So, its done. The whole thing, all 20,500 words plus essay, handed in to the secretary who raised her eyebrow when I had put the non-plagarism declaration on the wrong side of the title page. well, there you go. still got in.
much thanks to Howard (too fried to re-figure out link posting-- just go to www.johnheronproject.com already) for reading through my stories and making sure they weren't horrible messes of grammatical fuckup and narrative goop.
this means that while I'll still post poems here, it won't be as regular, probably. Or maybe more regular. But the Summer Writing Project is over and this will go back to being a bit more of a blog that people can read. I'll keep the livejournal (as I have) because there's many people that read it that I'd rather only deal with on there.
I was going to post a reflective on my Year In Swansea.
I decided not to. At least not right right right now. Instead, i'm posting an old poem I wrote, shortly before leaving Seattle. I expected to re-read it and not identify or think "oh, MAN things have changed" but maybe I'm not as different as I feel. Or maybe it was a moment of clarity. Anyways, it'll probably get posted elsewhere too, so don't get annoyed if you end up reading it more than once.
because it's really fucking long. It will get trimmed someday, but hasn't been touched since I got on the plane.
here you go.
I still owe gas money 9/13/07
Riding shotgun through highway nine past the chip-and-sweat
smelling garage I practically lived in the summer before I
cut my hair and all that meant,
I wonder if next time really will be the last time
we disagree on movies based on comics, if quoting you
back to you will still be funny in 17 years and a few more
pounds or if all the licorice has already gone
to our teeth
or if I’m all idle threats
and you’re all big-voiced drama
threatening a collapse when ten years later
will simply find us in a more spacious garage
cleaner clothes, better reasons for short hair
as highway nine’s forests are replaced with
gas stations, spacious estates and finally, condos
northgate way has long since been deforested
and ceased substantive change;
it wont always be northgate way
someday, it will be iced over or renamed by
a conquering nation with virus-shooting guns
but as is, in the car with my sister, past miles
of couches I’ve been sleeping on, I can’t help
but want nine years back, and a shower
* * * *
stacking poems into “keep”
and “toss” piles in a rapidly emptying room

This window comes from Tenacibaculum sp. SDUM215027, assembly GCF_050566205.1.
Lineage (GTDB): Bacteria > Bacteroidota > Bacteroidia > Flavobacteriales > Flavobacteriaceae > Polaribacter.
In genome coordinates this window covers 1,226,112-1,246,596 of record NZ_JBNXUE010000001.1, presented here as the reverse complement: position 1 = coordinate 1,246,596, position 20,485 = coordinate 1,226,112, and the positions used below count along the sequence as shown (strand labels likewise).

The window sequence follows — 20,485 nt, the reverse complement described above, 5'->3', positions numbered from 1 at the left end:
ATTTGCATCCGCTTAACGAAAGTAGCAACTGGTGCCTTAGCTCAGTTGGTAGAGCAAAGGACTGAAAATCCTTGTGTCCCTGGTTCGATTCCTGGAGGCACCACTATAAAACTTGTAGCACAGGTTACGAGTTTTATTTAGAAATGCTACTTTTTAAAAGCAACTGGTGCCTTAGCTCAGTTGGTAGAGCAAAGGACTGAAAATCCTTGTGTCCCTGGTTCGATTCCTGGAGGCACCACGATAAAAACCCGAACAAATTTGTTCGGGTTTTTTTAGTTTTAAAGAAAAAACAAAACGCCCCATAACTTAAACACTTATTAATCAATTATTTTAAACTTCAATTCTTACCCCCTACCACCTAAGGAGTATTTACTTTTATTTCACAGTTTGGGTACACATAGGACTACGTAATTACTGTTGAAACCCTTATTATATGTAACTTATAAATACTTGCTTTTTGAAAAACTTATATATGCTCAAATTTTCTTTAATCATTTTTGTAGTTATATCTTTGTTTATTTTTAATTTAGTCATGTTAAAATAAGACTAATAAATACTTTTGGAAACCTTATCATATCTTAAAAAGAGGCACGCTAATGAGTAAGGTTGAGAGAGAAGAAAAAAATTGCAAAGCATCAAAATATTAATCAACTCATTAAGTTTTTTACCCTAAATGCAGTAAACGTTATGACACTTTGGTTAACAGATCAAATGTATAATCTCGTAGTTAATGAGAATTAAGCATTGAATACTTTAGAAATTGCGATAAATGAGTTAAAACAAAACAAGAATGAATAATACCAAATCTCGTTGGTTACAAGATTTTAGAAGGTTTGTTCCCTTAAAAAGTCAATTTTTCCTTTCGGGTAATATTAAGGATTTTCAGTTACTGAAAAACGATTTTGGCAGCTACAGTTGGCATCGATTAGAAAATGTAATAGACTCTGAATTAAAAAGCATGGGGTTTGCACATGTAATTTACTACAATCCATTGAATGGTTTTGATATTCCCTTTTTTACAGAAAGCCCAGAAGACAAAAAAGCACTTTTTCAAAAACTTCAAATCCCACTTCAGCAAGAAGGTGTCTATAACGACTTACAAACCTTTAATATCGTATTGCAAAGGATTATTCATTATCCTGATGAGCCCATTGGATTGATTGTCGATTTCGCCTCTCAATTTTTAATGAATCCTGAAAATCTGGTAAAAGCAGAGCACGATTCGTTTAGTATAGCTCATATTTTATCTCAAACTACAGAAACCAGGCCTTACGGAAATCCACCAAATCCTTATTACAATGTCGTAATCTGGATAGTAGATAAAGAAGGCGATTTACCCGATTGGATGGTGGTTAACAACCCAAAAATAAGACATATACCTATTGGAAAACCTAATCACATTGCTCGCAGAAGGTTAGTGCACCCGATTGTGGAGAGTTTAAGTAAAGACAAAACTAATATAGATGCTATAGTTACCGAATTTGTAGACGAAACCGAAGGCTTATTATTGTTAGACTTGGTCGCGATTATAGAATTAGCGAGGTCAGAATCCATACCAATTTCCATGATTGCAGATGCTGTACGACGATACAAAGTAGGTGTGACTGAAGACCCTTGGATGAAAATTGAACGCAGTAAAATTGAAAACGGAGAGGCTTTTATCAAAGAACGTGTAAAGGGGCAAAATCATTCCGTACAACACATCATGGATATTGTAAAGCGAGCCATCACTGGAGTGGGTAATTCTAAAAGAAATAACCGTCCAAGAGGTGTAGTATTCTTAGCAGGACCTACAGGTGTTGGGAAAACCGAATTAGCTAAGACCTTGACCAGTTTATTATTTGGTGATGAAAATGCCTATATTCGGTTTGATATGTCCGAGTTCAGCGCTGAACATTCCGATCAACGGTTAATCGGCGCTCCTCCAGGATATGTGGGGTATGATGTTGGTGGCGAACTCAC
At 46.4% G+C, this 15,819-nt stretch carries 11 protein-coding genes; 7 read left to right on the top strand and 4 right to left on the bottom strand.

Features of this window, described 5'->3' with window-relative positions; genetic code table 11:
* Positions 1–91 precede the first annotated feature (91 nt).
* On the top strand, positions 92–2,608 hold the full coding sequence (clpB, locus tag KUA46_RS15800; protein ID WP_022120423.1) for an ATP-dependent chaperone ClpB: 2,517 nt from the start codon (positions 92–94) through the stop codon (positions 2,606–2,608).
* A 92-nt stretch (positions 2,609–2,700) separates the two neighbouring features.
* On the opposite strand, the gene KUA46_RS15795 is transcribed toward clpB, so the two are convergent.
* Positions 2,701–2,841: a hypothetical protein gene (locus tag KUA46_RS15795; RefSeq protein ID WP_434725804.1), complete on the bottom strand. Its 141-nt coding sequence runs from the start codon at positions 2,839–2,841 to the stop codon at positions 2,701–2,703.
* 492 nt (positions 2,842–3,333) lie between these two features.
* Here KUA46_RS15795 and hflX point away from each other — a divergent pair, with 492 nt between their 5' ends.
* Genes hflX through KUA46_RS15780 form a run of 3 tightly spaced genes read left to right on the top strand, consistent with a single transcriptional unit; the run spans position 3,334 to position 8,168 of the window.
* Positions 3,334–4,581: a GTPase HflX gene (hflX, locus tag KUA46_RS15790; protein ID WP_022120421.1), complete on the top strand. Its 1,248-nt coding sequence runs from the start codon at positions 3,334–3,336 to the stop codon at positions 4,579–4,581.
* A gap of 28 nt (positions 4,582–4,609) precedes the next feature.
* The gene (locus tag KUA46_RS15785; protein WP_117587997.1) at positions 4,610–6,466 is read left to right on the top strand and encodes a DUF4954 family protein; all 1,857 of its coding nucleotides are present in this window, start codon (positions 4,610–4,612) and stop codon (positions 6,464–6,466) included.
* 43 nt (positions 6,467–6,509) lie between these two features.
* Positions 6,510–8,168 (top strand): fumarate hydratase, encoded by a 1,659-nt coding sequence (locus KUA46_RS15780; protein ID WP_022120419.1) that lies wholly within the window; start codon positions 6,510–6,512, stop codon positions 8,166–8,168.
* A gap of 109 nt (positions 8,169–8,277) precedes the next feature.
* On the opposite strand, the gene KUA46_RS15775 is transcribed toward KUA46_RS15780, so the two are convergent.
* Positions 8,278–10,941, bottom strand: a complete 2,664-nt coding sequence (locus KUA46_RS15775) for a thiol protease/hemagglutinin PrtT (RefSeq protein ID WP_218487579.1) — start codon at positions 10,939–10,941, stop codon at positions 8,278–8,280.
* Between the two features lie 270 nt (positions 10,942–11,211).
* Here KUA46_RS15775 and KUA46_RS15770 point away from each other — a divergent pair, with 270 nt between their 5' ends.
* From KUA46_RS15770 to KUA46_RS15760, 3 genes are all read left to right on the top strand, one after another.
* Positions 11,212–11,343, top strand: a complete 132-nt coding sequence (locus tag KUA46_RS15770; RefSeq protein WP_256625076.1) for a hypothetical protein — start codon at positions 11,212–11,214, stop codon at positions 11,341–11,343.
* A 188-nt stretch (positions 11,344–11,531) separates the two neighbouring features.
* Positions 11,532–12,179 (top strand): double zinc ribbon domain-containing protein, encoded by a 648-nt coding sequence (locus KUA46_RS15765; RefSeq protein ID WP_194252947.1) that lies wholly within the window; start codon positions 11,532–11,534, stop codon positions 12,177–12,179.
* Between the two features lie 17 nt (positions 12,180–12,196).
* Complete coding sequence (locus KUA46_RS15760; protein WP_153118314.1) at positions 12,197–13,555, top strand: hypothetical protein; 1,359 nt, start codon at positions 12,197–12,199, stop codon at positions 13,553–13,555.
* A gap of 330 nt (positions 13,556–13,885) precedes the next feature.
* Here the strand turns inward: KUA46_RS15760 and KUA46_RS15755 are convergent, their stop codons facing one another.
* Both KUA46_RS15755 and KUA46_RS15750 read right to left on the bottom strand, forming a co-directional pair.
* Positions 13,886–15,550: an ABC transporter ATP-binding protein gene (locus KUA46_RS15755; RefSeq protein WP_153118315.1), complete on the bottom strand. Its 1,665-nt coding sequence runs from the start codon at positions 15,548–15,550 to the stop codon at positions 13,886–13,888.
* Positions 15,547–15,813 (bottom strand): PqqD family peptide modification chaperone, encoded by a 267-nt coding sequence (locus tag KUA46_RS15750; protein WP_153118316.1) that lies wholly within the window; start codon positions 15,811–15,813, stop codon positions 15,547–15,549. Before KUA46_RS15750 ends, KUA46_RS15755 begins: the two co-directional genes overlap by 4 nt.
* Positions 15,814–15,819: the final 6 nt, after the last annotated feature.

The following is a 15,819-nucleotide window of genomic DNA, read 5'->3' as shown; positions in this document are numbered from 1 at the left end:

is a lot like picking the lint and pennies
off the carpet in preparation for vacuuming
is a lot like cleaning up your nostalgia,
filing it in boxes in storage spaces, bringing it
out again, primping for public consumption
sanding it down for maximum curves, photographing
with black and white film for the sort of
quality, is a lot like hanging those pictures up
sardonically captioned so everyone will know
you haven’t lost your edge.
my “toss” pile is immense.
* * * *
riding shotgun down I-5 has become customary
explaining the specific dynamics of today’s tired
--the long wear of a month of goodbyes, the universal
sigh of explaining the same things to everyone you meet,
the internal sturm and drang of making memories
for the sake of it—
versus yesterdays’ tired—too little sleep and
too much to do
is enough to keep me in conversation for a car ride
so much depends on the five dollar bills I
finger every time we pull up to a gas pump
whether it’s accepted or not
we are making the highways into lengths of rope
we can pull towards ourselves and bring the people with it
but you can’t drive across the atlantic.
we are making a point of having fun, of doing things we’ve
meant to, of it being normal, after all nothing’s going to change.
there’s echoes, though, of the joke
“this is probably the last time
you, me, lailey and ryan will walk down this street
holding books in our hands
on a Sunday.”
* * * *
my grandmother is downstairs on the couch
watching Dr. Phil, waiting for the painkillers to kick in
at 5:45, my father is taking her down the hill into town
for a haircut
in the mail today I received papers with information
regarding tuition, campus life, courses. the same that
they send everyone. there’s a separate, smaller paper
with tips for adjusting for overseas students
they assume I don’t speak english. probably safe.
I’m trying to decide if a thick glass of orange juice
will hold me until dinner, which percentage of
camera after disposable camera worth of pictures
I will want a couple thousand miles from here
There’s not room for the whole box, but I’ve
already thrown so much away, forced my nostalgia
back down my throat and tossed in the fire
that these decisions are inventing a new typeof tired
one only knows these things once they’ve seen
the wall they’ll be covering.
Before there, though, there are passenger seats
with people I want to see and people I don’t want to
see and the distinctions between the two are
blurring into the last month’s worth of slow bleed out
but bad shocks and jolting tires bring me back
for the handful of nights left, my eyes on the road
and the dripping down of questions I don’t have answers to
I am not leaving town; I am draining out of it
“Is there anything you want to do in Seattle before you go?”